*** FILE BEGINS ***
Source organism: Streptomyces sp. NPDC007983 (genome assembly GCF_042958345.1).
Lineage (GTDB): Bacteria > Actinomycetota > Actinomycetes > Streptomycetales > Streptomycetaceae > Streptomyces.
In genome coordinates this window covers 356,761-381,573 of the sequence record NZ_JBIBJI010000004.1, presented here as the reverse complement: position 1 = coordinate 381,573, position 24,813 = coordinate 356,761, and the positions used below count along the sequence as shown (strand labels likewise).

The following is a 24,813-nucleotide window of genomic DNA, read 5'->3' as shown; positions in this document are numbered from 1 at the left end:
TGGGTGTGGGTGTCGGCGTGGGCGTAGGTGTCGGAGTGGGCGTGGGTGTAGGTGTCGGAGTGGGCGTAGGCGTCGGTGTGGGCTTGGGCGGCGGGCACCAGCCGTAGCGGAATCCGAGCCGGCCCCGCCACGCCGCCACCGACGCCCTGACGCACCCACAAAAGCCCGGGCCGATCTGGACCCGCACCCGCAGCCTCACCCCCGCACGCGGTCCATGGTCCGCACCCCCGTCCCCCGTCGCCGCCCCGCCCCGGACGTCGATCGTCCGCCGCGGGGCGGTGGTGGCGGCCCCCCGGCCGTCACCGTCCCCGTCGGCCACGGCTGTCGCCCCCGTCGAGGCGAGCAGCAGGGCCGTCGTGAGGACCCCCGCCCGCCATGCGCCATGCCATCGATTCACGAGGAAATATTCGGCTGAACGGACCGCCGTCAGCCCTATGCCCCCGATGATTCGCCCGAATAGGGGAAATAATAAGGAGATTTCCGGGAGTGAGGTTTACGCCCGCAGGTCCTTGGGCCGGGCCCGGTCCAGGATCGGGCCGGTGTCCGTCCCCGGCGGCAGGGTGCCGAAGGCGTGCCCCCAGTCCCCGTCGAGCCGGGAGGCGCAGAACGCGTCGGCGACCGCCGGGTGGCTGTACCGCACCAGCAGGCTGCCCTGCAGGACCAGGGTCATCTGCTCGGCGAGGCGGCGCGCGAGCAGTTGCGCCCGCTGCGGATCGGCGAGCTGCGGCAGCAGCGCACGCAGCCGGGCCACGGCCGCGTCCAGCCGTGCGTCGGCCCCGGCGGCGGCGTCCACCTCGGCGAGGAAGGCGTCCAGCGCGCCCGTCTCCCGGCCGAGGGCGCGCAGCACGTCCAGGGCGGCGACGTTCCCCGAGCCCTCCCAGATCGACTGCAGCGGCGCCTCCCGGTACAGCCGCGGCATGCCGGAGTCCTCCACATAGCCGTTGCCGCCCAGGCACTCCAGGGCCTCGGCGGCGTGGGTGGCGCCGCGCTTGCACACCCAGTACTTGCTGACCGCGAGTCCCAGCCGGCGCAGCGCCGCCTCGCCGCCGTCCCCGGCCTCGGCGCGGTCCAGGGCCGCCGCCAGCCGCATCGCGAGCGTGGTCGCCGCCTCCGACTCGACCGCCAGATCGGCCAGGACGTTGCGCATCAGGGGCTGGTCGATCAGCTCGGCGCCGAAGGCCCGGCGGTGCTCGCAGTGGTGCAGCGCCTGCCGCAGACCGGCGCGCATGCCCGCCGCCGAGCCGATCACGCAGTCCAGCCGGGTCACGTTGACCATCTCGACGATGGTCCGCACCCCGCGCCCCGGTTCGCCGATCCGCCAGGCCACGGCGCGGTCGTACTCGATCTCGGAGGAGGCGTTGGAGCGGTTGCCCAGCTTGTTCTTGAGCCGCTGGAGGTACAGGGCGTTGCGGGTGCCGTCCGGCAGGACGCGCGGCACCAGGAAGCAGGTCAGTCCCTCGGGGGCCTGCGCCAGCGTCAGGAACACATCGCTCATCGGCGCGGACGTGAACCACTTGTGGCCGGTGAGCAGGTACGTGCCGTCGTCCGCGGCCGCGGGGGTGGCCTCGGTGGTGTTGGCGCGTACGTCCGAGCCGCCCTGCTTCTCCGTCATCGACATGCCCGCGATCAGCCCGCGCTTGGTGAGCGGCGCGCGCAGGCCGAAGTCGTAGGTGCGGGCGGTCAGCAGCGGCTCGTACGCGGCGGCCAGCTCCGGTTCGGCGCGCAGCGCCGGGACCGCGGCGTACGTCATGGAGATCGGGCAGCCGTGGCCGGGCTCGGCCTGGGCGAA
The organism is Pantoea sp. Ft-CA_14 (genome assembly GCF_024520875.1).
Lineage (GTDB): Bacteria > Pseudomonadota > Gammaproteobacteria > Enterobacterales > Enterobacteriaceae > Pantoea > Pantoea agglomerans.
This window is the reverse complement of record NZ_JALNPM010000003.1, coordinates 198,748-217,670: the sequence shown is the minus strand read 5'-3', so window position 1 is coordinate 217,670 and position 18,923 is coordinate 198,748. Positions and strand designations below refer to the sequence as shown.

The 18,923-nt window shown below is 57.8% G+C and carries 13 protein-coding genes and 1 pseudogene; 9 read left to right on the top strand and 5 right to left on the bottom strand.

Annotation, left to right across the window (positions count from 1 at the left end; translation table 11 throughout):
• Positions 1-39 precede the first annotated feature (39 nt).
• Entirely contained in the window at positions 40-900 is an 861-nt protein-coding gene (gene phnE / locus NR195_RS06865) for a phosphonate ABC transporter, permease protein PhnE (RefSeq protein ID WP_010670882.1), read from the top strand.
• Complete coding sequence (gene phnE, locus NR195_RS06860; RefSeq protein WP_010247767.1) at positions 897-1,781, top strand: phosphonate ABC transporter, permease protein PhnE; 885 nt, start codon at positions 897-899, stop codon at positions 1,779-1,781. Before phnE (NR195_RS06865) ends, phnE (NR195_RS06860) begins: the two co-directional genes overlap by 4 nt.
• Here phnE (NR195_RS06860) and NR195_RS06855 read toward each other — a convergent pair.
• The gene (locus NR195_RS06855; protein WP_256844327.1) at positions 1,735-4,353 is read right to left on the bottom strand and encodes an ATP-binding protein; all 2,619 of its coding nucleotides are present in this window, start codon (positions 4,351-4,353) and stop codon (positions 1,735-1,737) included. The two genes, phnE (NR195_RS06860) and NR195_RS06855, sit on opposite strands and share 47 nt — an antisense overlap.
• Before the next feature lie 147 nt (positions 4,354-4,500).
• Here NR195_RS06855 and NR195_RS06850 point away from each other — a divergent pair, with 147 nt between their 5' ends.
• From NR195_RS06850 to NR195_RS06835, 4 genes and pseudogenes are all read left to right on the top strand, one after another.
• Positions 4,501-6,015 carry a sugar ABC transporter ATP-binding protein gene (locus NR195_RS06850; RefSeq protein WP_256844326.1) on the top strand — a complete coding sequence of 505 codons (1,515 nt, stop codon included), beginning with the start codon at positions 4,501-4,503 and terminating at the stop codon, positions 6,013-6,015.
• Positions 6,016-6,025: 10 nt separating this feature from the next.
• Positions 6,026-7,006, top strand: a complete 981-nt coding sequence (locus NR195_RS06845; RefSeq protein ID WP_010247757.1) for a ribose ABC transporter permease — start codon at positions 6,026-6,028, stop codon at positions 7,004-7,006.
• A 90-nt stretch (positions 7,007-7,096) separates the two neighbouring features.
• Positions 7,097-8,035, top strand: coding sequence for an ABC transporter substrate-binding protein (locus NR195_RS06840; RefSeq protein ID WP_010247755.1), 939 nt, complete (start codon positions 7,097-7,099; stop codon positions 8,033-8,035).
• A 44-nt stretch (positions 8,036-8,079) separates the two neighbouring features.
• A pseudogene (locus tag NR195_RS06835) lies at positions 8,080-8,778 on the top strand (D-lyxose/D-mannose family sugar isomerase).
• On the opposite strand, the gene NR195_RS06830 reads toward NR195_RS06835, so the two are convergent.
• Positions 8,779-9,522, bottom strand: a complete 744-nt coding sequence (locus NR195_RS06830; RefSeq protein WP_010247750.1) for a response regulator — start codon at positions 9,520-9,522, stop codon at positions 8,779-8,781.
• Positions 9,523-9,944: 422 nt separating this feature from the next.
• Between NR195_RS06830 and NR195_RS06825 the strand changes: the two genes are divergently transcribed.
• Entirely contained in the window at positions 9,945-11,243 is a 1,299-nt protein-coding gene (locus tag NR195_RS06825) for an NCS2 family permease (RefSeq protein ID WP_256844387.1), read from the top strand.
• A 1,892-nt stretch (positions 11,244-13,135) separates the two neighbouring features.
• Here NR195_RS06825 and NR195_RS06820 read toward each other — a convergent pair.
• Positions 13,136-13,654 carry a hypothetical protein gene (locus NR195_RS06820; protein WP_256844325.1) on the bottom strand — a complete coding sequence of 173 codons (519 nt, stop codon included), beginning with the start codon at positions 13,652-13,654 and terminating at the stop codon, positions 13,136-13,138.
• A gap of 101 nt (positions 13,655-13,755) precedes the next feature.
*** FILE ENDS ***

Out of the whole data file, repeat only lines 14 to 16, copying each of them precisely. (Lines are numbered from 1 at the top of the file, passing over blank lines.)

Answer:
• Here phnE (NR195_RS06860) and NR195_RS06855 read toward each other — a convergent pair.
• The gene (locus NR195_RS06855; protein WP_256844327.1) at positions 1,735-4,353 is read right to left on the bottom strand and encodes an ATP-binding protein; all 2,619 of its coding nucleotides are present in this window, start codon (positions 4,351-4,353) and stop codon (positions 1,735-1,737) included. The two genes, phnE (NR195_RS06860) and NR195_RS06855, sit on opposite strands and share 47 nt — an antisense overlap.
• Before the next feature lie 147 nt (positions 4,354-4,500).